What will you study?

You will look at the theory and history behind international conflict at all levels of interaction, from the interpersonal to the international. You will also examine how conflict manifests itself in the contemporary international system, and the techniques available to manage and resolve violent disputes. In addition, you will explore key questions, such as the role of religion and gender in conflict, weapons proliferation, the function of outside actors, and the effects of conflict on civilians. You will apply your skills in a piece of original research of 12,000-15,000 words.

Assessment

Seminar presentations, essays, and dissertation.

Course structure

Please note that this is an indicative list of modules and is not intended as a definitive list.

Core modules
-Conflict Theory and Resolution
-Contemporary Issues and Case Studies in Security and Conflict
-Dissertation
-Research Skills and Dissertation/Project Proposal

Optional modules
-Crime, Harm and Justice
-Freedom, Censorship and Subversion
-From State to Global Politics
-Genocide and Crimes Against Humanity
-Human Rights: Architectures, Actors, Activism
-International Political Economy: Capitalism, Imperialism and the State
-Strategies for Achieving Human Rights
-Terrorism, Political Violence and Human Rights
-The Theory and Practice of International Relations

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The turn of the new century has witnessed a continuing shift in the nature of conflict and security, with attention turning to issues such as threats and attacks by non-state actors, the responses of states to threats from terrorism and the spread of weapons of mass destruction and the idea of post-conflict rebuilding. Read more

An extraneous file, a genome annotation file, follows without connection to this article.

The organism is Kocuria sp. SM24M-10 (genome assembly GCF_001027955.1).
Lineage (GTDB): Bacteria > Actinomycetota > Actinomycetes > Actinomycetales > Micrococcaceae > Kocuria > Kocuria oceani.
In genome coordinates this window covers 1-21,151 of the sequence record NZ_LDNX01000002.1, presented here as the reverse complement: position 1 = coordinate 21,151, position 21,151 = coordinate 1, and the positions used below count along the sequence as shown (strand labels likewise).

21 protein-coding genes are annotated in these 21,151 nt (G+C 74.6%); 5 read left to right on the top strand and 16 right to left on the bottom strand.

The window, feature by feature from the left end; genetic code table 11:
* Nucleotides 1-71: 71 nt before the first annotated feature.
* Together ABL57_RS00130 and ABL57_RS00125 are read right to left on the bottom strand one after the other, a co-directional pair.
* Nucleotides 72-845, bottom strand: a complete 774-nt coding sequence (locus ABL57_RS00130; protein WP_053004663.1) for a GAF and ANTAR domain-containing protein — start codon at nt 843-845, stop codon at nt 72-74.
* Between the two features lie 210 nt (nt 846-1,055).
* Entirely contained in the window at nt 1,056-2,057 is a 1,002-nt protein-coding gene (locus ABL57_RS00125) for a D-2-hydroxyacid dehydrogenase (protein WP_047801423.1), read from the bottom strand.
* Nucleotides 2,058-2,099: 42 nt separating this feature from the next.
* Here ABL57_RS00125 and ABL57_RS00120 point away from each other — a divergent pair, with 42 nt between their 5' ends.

The turn of the new century has witnessed a continuing shift in the nature of conflict and security, with attention turning to issues such as threats and attacks by non-state actors, the responses of states to threats from terrorism and the spread of weapons of mass destruction and the idea of post-conflict rebuilding. The conflicts in Afghanistan and Iraq show that it is necessary to study these conflicts from the perspectives of both law and politics to gain a complete picture of the issues and to be able to analyse the arguments and outcomes.

This innovative interdisciplinary programme will allow students to explore key legal and political issues in contemporary security as they relate to warfare, conflict and terrorism, to place conflict and security issues and events within a legal and political context and to understand the relationship between law and politics in international relations. It will also facilitate the analysis of the justifications, causes and consequences of war, conflict and terrorism, including the legal and political responses available to deal with international security threats.